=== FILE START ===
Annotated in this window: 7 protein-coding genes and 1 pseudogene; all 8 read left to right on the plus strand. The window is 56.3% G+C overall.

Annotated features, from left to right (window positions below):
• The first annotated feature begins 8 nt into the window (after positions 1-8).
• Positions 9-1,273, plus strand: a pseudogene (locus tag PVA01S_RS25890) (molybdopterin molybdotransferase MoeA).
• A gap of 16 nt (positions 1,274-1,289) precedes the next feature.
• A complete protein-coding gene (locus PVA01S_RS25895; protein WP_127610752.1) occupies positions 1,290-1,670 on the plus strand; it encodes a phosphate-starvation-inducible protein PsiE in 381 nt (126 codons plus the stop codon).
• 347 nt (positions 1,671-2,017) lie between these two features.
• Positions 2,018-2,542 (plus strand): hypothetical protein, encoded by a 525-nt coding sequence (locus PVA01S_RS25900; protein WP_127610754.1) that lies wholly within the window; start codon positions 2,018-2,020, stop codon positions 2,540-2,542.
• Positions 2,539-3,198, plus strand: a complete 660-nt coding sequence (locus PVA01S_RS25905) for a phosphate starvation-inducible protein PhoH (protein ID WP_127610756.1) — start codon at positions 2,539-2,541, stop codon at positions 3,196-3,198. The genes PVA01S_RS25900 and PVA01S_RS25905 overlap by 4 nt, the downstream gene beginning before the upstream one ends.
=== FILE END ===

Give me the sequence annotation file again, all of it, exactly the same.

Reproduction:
Annotated in this window: 7 protein-coding genes and 1 pseudogene; all 8 read left to right on the plus strand. The window is 56.3% G+C overall.

Annotated features, from left to right (window positions below):
• The first annotated feature begins 8 nt into the window (after positions 1-8).
• Positions 9-1,273, plus strand: a pseudogene (locus tag PVA01S_RS25890) (molybdopterin molybdotransferase MoeA).
• A gap of 16 nt (positions 1,274-1,289) precedes the next feature.
• A complete protein-coding gene (locus PVA01S_RS25895; protein WP_127610752.1) occupies positions 1,290-1,670 on the plus strand; it encodes a phosphate-starvation-inducible protein PsiE in 381 nt (126 codons plus the stop codon).
• 347 nt (positions 1,671-2,017) lie between these two features.
• Positions 2,018-2,542 (plus strand): hypothetical protein, encoded by a 525-nt coding sequence (locus PVA01S_RS25900; protein WP_127610754.1) that lies wholly within the window; start codon positions 2,018-2,020, stop codon positions 2,540-2,542.
• Positions 2,539-3,198, plus strand: a complete 660-nt coding sequence (locus PVA01S_RS25905) for a phosphate starvation-inducible protein PhoH (protein ID WP_127610756.1) — start codon at positions 2,539-2,541, stop codon at positions 3,196-3,198. The genes PVA01S_RS25900 and PVA01S_RS25905 overlap by 4 nt, the downstream gene beginning before the upstream one ends.